This is a paper investigating the Noachide Laws as presented in the rabbinic literature. The paper shows that the Noachide Laws were never envisioned by the early rabbis as a means for Gentiles to obtain a place in the world to come. In conclusion, Tim Hegg shows that reading these laws back into the New Testament is anachronistic.
In this article, Rob Vanhoff investigates circumcision among various groups within the first century. Vanhoff begins by looking at Acts 15 and the wording used therein. Vanhoff clearly shows that circumcision can not be simply understood as a physical act. Rather, each group carried their own traditions and expectations when conversion was considered. This paper dives deep into the first century and the various beliefs that were held.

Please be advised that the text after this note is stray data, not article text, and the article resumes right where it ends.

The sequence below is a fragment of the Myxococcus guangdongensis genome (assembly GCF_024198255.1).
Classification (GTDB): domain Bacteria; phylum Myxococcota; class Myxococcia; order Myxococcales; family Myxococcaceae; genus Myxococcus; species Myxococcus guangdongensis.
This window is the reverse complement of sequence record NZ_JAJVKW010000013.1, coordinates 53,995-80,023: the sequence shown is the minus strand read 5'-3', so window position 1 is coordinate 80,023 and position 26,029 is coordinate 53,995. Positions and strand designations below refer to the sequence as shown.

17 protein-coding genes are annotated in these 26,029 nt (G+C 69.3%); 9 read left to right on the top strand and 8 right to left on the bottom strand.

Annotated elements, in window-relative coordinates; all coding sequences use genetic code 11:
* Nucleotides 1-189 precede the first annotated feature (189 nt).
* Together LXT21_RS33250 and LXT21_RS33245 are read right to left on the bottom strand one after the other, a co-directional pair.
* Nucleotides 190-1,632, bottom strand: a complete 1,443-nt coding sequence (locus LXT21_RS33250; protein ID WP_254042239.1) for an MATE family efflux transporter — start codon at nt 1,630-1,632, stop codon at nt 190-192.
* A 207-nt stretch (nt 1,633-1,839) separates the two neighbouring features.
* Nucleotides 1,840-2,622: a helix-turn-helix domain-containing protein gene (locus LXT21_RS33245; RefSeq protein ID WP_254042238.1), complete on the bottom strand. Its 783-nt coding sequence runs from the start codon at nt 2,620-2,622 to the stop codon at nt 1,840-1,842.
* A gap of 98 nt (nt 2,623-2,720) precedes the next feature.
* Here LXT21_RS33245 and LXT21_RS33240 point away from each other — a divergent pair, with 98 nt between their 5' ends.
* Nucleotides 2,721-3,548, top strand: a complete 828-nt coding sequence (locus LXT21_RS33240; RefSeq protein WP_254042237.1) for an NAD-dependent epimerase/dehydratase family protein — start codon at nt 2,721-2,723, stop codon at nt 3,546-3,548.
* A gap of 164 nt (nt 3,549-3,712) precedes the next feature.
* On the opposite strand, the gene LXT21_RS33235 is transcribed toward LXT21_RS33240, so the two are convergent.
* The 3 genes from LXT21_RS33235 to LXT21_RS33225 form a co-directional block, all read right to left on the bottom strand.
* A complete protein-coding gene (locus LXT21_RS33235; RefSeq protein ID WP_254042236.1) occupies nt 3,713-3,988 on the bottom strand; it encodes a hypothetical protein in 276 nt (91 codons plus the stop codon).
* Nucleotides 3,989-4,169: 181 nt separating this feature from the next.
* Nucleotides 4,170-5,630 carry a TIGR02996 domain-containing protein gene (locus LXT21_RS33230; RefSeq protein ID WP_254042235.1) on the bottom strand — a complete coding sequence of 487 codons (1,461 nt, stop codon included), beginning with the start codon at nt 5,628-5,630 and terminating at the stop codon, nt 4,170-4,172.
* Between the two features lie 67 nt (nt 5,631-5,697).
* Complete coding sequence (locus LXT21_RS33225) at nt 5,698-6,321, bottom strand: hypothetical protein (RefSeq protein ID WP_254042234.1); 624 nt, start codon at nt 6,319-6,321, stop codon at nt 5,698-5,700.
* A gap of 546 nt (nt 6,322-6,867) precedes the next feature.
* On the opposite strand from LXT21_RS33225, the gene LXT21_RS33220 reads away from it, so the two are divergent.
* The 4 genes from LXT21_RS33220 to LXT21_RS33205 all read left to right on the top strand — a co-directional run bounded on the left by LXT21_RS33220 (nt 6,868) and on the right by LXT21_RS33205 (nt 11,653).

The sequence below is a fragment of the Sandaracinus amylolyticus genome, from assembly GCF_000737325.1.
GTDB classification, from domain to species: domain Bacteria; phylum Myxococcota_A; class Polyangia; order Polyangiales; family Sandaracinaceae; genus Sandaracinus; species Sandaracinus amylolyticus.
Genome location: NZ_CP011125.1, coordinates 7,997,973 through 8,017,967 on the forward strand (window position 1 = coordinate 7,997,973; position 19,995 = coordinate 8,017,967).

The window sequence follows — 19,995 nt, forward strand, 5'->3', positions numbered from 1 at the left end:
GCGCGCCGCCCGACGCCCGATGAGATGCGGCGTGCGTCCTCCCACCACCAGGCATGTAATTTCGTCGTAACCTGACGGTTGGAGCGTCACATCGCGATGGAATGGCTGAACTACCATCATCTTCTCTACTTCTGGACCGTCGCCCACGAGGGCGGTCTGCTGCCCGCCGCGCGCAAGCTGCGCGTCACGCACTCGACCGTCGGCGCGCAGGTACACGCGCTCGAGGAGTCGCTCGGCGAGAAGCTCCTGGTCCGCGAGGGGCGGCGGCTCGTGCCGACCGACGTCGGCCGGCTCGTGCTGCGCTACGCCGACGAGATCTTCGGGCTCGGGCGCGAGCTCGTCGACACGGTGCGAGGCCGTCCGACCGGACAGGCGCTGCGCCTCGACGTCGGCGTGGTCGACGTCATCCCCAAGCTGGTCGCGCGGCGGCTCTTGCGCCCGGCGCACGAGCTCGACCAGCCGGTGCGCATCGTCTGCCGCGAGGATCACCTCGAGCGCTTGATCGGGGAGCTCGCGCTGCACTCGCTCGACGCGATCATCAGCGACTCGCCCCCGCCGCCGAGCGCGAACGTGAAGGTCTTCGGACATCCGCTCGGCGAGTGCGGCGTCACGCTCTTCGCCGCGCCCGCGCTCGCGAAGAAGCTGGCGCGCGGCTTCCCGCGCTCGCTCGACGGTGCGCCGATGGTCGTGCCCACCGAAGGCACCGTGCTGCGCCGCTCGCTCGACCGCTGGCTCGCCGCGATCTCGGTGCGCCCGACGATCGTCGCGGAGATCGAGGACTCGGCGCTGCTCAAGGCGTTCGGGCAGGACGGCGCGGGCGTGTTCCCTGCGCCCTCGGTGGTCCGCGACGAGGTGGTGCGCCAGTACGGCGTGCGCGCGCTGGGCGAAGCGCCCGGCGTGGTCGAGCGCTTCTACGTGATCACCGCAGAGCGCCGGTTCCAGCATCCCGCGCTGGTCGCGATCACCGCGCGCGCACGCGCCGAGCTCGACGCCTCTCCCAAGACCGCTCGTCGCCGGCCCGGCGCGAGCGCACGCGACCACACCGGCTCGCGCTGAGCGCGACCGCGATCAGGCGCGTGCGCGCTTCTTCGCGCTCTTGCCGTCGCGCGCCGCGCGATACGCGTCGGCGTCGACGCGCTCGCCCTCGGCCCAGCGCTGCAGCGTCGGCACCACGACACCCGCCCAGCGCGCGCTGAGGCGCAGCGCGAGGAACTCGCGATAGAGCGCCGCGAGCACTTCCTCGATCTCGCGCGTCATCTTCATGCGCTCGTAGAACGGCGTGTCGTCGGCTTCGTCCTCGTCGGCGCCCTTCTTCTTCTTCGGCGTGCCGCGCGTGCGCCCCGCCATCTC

In this look at Acts, Tim Hegg investigates the theory that the Jerusalem Council concluded that the Torah was not for Gentiles. Many within believing circles today teach that this council was establishing the Noachide laws for the Gentiles. Hegg has written on this specific teaching elsewhere. In this article, Hegg focuses more on what the four laws given to the Gentiles in Acts 15 actually were.